We are not yet a full week into that annual rite of carnage known as NHL Free Agency, and already the emotions have taken hold over reason, and comments ranging from the simply terse to the outright venomous are spewing from loyalists of involved (and uninvolved) teams. Slightly more measured expressions of angst are emanating from NHL front offices, as developments fail to meet expectations. Add in some record heat-waves across the continent, resulting power outages and other complications, and it becomes easy to see how the whole process becomes a bubbling cauldron of thinly-disguised emotion. While this is an entertaining spectacle in most years, it is particularly noteworthy this year, as the juxtaposition of these antics with the newly-commenced CBA negotiations is almost too delicious for words.
To examine the process, and the equal parts of legitimacy and lunacy that accompany it, we will delve into a couple of the more extreme circumstances that have arisen thus far, and contrast these with a more mundane transaction, hopefully demonstrating that the entire process can be conducted with a modicum of sanity. (Note to the Twitterverse: please pay particular attention to my use of “thus far” – despite your apparent belief to the contrary, there is no rule requiring that free agency and trades be completed on July 1. )
Of course, the starting point for the discussion has to be the Minnesota Wild’s July 4th signing of free agents Zach Parise and Ryan Suter, which has been portrayed as everything from The Second Coming to Armageddon. Apropos of my introductory remarks, this tableau must be framed by the following quote from Wild owner Craig Leipold, issued less than 90 days ago (April 11, 2012), a quote which has been wielded as a club in various media outlasts since the Independence Day Massacre:
We’re not making money, and that’s one reason we need to fix our system. We need to fix how much we’re spending right now. . . .revenues are fine. . . . And so the revenue that we’re generating is not the issue as much as our expenses. And the biggest expense by far is player salaries. [Minneapolis Star Tribune]
Right, Craig. Got it. So that $196 million you just spent to secure the services of Suter and Parise – which would purchase the Phoenix Coyotes – is what, precisely? A capital improvement, as opposed to an expense? You might have a tussle with the IRS over that one. Of course, as is the fashion these days, Leipold can take refuge in the dreaded “cap hit” – which is only a bit over $7.5 million for each player. Never mind that the combined $15 million hit for two players consumes just over 21% of the projected salary cap of $70.2 million for next season – or that these are 13-year contracts, which will take both players to their 40th birthdays. Granted, we are seeing more of that these days, particularly with defensemen, but history teaches that very few players remain on the ice at age 40, and most of those are defensemen and goaltenders. (Apologies to the Dallas Stars, who have signed 40-year olds Ray Whitney and Jaromir Jagr. Twitter sources suggest an offer for Gordie Howe is pending . . . )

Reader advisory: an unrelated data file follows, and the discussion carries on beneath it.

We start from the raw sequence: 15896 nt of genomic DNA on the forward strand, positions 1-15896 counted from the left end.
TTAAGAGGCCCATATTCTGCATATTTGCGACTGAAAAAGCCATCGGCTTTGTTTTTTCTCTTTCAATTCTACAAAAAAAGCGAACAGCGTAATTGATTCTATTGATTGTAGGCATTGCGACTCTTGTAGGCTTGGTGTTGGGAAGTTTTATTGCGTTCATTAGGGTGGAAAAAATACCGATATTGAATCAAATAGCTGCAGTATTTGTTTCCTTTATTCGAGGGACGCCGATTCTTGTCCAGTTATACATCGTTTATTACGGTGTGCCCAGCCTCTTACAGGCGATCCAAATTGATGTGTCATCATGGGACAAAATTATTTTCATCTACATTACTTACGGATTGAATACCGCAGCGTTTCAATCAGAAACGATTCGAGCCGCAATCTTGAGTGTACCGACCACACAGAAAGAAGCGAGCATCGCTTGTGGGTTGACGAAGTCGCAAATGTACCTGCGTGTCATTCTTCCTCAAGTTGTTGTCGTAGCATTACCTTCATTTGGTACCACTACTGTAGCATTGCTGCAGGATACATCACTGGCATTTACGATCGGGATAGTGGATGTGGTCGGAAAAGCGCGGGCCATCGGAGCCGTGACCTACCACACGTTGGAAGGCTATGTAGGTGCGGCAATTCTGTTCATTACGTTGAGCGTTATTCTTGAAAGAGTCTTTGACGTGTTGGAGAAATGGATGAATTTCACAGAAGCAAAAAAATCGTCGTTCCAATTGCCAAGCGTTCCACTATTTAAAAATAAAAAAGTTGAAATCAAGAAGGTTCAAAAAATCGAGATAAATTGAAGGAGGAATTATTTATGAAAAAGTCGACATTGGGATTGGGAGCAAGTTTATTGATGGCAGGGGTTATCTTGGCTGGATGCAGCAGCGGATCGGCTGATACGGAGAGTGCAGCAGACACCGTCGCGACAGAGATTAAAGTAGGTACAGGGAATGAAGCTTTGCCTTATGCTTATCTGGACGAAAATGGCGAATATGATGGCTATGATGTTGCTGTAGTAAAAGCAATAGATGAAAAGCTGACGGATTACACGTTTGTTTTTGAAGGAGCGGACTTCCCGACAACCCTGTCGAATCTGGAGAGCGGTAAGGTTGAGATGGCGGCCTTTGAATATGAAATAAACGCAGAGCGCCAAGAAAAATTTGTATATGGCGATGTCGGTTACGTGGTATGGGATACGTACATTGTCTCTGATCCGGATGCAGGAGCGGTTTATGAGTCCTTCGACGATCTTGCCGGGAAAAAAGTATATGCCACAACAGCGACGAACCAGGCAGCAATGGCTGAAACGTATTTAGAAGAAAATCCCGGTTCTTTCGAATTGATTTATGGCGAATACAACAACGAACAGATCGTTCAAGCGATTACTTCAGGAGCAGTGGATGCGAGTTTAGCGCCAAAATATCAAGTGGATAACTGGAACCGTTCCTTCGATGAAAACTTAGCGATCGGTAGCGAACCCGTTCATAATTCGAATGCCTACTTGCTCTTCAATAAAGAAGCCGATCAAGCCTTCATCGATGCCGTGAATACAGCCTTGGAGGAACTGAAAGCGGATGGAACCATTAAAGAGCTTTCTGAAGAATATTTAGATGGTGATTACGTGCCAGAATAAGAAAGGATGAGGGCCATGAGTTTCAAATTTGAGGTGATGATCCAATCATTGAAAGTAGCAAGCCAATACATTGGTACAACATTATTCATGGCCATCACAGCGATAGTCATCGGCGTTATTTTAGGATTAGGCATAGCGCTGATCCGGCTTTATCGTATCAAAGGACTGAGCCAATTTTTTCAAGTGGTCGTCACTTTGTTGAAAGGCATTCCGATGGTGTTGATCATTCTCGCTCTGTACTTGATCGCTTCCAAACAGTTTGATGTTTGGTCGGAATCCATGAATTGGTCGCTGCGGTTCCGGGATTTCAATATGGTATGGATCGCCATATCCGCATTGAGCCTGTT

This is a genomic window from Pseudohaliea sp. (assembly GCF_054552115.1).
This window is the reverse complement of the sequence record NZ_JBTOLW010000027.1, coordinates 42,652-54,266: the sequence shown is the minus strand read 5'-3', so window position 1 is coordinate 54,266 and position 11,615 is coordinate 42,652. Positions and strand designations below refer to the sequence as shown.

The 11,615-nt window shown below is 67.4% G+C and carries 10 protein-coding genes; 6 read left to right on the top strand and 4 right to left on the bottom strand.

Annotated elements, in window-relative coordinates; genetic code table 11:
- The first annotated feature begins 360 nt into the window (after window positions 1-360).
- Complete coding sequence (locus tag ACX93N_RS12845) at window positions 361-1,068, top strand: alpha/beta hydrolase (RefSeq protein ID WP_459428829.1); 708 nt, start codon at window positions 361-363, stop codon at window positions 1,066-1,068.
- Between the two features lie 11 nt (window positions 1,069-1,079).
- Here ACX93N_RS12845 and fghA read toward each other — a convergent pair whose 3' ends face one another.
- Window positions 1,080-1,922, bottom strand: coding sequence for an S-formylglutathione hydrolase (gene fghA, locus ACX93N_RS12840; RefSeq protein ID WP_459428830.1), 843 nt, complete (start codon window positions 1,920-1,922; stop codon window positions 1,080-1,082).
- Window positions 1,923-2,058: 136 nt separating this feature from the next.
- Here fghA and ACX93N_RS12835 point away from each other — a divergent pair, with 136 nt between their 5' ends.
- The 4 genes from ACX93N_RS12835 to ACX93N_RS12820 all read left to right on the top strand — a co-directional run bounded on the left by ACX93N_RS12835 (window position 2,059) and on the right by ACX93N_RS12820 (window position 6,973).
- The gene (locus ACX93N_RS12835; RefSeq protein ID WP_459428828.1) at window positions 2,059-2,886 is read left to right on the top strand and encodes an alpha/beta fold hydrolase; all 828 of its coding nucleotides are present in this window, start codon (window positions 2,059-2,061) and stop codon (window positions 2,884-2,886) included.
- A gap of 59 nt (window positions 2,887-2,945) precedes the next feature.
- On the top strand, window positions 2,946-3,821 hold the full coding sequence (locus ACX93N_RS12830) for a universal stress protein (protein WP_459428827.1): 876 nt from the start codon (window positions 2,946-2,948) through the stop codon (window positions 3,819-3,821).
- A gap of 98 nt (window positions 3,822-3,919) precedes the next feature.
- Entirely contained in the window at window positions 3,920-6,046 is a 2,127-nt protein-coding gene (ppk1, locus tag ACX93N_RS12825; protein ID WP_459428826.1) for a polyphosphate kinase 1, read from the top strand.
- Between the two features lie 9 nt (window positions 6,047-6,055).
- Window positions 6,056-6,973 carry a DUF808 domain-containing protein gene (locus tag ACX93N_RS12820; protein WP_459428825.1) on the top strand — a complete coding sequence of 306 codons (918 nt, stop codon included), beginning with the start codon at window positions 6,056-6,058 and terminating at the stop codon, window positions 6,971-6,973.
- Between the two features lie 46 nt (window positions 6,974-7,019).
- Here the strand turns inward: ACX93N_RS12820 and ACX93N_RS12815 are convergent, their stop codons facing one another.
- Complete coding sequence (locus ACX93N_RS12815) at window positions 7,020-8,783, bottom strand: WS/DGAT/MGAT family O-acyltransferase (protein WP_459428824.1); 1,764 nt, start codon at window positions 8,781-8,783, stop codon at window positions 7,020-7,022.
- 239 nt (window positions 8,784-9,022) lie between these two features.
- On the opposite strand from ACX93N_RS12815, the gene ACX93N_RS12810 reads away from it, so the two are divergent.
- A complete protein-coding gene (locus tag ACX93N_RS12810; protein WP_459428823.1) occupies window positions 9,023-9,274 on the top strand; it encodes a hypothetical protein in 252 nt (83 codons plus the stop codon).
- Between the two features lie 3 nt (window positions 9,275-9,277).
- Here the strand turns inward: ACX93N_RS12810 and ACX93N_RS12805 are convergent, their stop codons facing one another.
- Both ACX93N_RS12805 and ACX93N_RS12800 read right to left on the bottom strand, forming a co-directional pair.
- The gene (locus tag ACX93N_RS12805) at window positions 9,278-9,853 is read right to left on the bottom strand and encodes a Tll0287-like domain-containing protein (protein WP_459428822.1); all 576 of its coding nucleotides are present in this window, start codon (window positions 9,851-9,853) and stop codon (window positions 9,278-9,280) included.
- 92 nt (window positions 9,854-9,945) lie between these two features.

Let’s face it – these deals are illusions of the highest order, and are precisely what Leipold was railing against in April. $35 million is being paid over the first three years, and $88 million over nine, at which point Parise & Suter will be 36. Let’s be serious – the chances of them being with the Wild at or beyond that point are nil, and their productivity, in all likelihood, will be on the downward slope. In the absolute, none of this is shocking or surprising – except that it came from Minnesota, rather than the Rangers, Red Wings, Penguins, Flyers or one of the other usual suspects. So, to the extent that this signing brings mid-size markets into the fray, it is likely a good thing. However, you can count on the fact that the NHLPA Executive Director Donald Fehr will be wearing a T-shirt with the contract terms emblazoned on the front to every CBA negotiating session, and will pummel the NHL owners with it every time they bring up a reduction in the revenue allocation to the players. For their part, the owners should wear Lemmings T-Shirts, as their ability to stage mass economic suicide at precisely the wrong time is truly astounding. (I’m not even going to address the Justin Schultz fiasco . . . )
I do have to give credit to the Wild for accomplishing an unintended side-benefit in this deal. It served to expose the legion of false Twitter “insiders”, who were unconditionally and pompously pronouncing the Penguins and Red Wings as the winners for Parise and Suter, respectively. TSN’s Darren Dreger put one such pretender squarely in his place, and the movement appeared to pick up momentum. It won’t stop these sad little people, of course, but to the extent it exposes the charlatans, I’m grateful for the impact. But I digress . . .
Predictably, the reactions to the Parise/Suter signings were swift and extreme. Nashville GM David Poile, who has gone from “GM of the Year Finalist” in June to a nightmarish off-season, was restrained in his words, if not in his tone:
I think disappointment would not adequately describe the word I would like to choose . . . Disappointed and a little surprised based on all the conversations we’ve had. [The Tennessean]
Predators’ RFA defenseman Shea Weber was characterized by his agent as being in a “state of disbelief” over the deal, and one can only imagine what net minder Pekka Rinne is feeling, after committing to his own long-term deal.